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Volume 10, 1877
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Art. VII.—On a peculiar Method of Arrow Propulsion as observed amongst the Maoris.

[Read before the Wellington Philosophical Society, 1st September, 1877.]

While lately in the Upper Thames District, at Ohinemuri, I observed some Maori boys playing with an arrow. The peculiar method of propulsion arrested my attention, never having seen or even heard of the like before. The following is a brief description of the process:—

The arrow was about nine inches in length, shaped like a mustard-spoon, and roughly carved out of a piece of white pine (kahikatea). The shaft was square and contained a small notch about two and a half inches from the point.

The bow consisted of a piece of manuka, about three feet in length and half an inch in diameter, quite straight, but elastic. The string was attached to one end of this stick, the two together forming a perfect whip. A knot was tied at the end of the string, which was merely a common piece of twine.

The mode of propulsion consisted in—1st. Holding the arrow in the left hand; 2nd. Placing the string in the notch in the arrow; and 3rd. Whipping the arrow into the air, or at any desired object. The boys at play were, apparently, not very skilful performers, although one of them managed to hit a duck at twenty yards. When sending the arrow into the air a much greater distance was easily attained.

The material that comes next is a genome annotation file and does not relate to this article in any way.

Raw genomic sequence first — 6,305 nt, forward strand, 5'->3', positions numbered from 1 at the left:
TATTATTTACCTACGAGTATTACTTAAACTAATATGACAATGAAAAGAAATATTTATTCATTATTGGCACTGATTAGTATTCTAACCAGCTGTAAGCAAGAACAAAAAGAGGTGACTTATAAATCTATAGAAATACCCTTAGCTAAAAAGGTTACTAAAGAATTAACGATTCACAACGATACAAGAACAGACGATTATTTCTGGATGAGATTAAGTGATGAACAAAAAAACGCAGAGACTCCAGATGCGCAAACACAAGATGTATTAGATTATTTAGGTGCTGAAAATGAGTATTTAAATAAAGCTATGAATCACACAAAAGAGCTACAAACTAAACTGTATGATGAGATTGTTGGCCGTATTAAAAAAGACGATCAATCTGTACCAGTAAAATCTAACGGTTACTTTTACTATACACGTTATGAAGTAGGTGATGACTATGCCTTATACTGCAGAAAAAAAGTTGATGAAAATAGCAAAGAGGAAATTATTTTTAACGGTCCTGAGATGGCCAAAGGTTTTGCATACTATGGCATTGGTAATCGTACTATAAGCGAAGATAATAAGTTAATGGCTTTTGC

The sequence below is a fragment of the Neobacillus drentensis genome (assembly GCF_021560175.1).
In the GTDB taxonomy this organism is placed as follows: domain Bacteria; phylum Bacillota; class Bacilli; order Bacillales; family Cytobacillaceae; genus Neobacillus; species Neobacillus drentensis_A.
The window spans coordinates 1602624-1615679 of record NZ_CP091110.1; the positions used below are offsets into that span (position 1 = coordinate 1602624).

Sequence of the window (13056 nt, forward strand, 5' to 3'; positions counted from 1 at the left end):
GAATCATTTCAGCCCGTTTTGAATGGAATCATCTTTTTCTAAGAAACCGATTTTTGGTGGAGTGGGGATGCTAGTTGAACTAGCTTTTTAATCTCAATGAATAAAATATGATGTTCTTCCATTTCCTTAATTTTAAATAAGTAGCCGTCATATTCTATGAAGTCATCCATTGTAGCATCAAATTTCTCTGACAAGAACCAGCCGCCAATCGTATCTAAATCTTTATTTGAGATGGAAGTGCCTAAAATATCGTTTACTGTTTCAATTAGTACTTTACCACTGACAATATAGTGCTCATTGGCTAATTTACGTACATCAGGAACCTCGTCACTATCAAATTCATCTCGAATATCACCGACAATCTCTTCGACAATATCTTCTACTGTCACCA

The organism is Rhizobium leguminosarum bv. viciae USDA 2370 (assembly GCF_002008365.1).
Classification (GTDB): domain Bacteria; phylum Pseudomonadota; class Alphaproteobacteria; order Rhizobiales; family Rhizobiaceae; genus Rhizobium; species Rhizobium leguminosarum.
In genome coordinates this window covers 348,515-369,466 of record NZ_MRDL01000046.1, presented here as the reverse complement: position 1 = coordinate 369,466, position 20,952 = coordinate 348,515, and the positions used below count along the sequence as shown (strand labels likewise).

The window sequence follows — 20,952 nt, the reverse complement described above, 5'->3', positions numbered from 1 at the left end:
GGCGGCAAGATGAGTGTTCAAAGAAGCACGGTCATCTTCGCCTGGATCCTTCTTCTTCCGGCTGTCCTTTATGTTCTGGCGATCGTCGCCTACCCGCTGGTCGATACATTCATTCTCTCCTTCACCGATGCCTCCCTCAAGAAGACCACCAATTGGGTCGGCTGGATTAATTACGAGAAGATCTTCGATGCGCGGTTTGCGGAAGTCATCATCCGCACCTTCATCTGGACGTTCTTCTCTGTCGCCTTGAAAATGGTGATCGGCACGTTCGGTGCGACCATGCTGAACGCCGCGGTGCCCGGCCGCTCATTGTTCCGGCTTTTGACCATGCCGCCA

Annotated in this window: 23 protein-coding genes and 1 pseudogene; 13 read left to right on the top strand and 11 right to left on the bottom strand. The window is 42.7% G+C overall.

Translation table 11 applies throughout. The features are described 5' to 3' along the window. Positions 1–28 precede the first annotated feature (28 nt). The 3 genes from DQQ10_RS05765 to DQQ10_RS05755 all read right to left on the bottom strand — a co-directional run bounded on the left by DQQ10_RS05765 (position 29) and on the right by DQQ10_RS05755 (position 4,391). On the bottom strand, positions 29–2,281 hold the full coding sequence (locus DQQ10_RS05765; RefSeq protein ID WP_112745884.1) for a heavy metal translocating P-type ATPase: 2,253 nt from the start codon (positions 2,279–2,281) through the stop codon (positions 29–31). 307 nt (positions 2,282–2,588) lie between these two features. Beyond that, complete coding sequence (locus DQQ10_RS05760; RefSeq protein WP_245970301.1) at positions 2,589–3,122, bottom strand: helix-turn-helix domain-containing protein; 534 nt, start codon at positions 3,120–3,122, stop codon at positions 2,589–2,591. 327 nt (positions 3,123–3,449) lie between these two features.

I have since made many enquiries into the matter in order to discover the origination of this peculiar method, but I have met with little success. The plan appears to be purely a native one, although I know of none similar among the inhabitants of the South Seas, Polynesians or Melanesians. In itself it is a harmless weapon, and how it happens that the Maoris—a section of the Polynesian race—should have thus allowed so useful a weapon as the South Sea bow-and-arrow to degenerate into a mere toy is to me a curious circumstance.

In the course of my enquiries, I believe that I have discovered a reason for cutting the notch in the arrow. It is well known that in olden days the Maoris launched their spears against a hostile pa by means of a whip similar to the one above described, and they were even able to hurl stones a long distance. In these instances the projectile was laid upon the ground and the end of the whip made fast round it, by taking one turn and casting back the little knot at the extreme end of the string. This sufficiently well fastened the whip, but immediately the jerk forward was given the string

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cleared itself; the weapon retaining the full force of the original impetus. A much greater distance could, I believe, be attained by this method than by hand-throwing. I have been shown two or three different ways of fastening the whip, but in each case, even when two or three turns were taken, the projectile cleared itself more or less readily. It, therefore, appears to me that the plan of notching the arrow was devised in order to avoid the necessity of taking a turn with the whip; a method more liable to foul. I have given such an arrow into the hands of a more southern native, who took little notice of the notch, but immediately made one turn round the shaft of the arrow as above described. I should also state that many natives to whom I have shown the arrow appear to have forgotten its use, but immediately I explained the matter they readily understood it.